A key set of skills needed in the industrial workplace of the future will be those which are characteristic of today’s successful entrepreneurs. By 2040, technology and the desire for efficiency will have combined and caused some universities to out-source their undergraduate teaching. Hopefully others will resist these pressures and will continue to provide the opportunities in which essential entrepreneurial skills can be learned.
Today’s industry is already seeing increased automation and fragmentation leading to a reduction in the entry-level and development roles through which its current leaders have passed. At the same time, as young professionals impatient for variety are pushing the trend for increased freelance working, employers see job rotation between supply chain partners as one solution to develop talent with the necessary breadth of industry experience.
Whether desired or not, a career in industry is likely to include frequent changes of employer, or client. It will still be necessary to use time and resources effectively and efficiently, to manage and motivate others, to be able to influence and to sell an idea, to build and maintain networks inside and outside the company to be ready and available when needed to come together to solve complex and uncertain problems. But increasingly valued will be the skills to work in, to lead, and to move between teams comprising different cultures, generations, physical locations and disciplines, employed or engaged by different companies, all working on the same project.
The Ent-Ex Entrepreneurial Skills Report1 featured a survey of 50 entrepreneurs by over 450 students across Europe from 2011 – 2015. The results showed that these industry leadership skills were very similar to those also exhibited by successful entrepreneurs. Common to all of the entrepreneurs surveyed were the skills, including:
- Effective time and self-management
- Project management
- Leading a team, managing and motivating others
- Effective influencing
- Effective networking
- Effective resource management
- Creative problem-solving (demonstrating attitudes of resilience and opportunism)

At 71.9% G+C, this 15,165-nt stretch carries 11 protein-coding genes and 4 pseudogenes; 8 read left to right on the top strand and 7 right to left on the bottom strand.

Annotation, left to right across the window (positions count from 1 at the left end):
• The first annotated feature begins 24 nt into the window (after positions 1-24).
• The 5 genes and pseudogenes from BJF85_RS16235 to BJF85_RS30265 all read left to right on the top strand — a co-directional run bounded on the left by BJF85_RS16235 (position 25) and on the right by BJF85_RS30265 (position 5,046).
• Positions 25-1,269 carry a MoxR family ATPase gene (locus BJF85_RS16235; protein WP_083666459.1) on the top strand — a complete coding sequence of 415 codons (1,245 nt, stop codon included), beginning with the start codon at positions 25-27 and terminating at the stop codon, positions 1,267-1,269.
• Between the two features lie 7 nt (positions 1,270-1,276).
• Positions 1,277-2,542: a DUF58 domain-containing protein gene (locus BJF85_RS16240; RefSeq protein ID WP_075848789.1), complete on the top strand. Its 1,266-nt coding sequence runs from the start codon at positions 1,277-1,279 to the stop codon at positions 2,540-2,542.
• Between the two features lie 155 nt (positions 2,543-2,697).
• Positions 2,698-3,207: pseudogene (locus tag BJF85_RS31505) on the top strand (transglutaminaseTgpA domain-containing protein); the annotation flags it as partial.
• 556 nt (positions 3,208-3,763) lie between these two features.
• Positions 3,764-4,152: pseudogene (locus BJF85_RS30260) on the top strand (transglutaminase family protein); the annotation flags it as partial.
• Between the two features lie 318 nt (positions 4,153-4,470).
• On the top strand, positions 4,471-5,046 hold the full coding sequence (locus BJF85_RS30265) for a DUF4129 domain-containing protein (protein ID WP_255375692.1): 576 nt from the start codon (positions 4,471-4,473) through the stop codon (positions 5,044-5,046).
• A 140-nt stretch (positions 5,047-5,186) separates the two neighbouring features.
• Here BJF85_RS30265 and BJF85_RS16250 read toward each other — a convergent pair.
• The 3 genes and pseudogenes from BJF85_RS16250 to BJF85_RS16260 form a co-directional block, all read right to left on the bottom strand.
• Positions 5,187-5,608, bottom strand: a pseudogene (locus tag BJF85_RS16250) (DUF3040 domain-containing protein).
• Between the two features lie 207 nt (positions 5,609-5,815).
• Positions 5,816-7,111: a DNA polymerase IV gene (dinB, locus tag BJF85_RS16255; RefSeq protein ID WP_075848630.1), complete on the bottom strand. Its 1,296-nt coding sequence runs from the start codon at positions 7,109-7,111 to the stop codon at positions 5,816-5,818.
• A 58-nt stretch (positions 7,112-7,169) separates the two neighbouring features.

- Willingness and ability to learn from their experiences
The entrepreneurs recalled that these skills were mostly learned by practical experience. Almost all (48 out of 50) first had a ‘proper job’. They learned, or at least developed to a level they felt sufficient for a start-up, their entrepreneurial skills at their employer’s expense; usually through practice in a variety of jobs with increasing responsibility, often with in-company mentors, supported by informal in-company workshops.
But before their first job, whilst attending university, or high school, all had developed, through practical on-campus experience, some basics in these transferrable, entrepreneurial skills. And these basics had clearly been sufficient to differentiate them in the competition to be employed from those others who achieved similar academic qualifications.
Examples of practical learning experience were not just of small scale commercial ventures. Skills had been often been developed in sports clubs and scouting at school, and then at university. Our successful entrepreneurs weren’t just participants in things such as sports, amateur dramatic or music societies, they also took on the responsibility of running these volunteer organizations.
Universities generate and disseminate knowledge. On the other hand, skill, the ability to apply knowledge appropriately at will, is developed best by cycles of planned practice, and review. This process can be accelerated by the observations of action and input provided to the learner by a reliable third party.
I’m sure elsewhere in this Thoughtbook others have described the technology-led existential threat to the university as a place to go to in order to receive knowledge. Even today, exciting and engaging professorial performances are available online. If these can also offer employer-credible, remote evaluation and accreditation of students, then the ‘stay at home’ virtual university will thrive. In one efficiency-driven sweep, undergraduate teaching can be ‘out-sourced’ to the Americans, leaving our own universities to concentrate on lucrative research.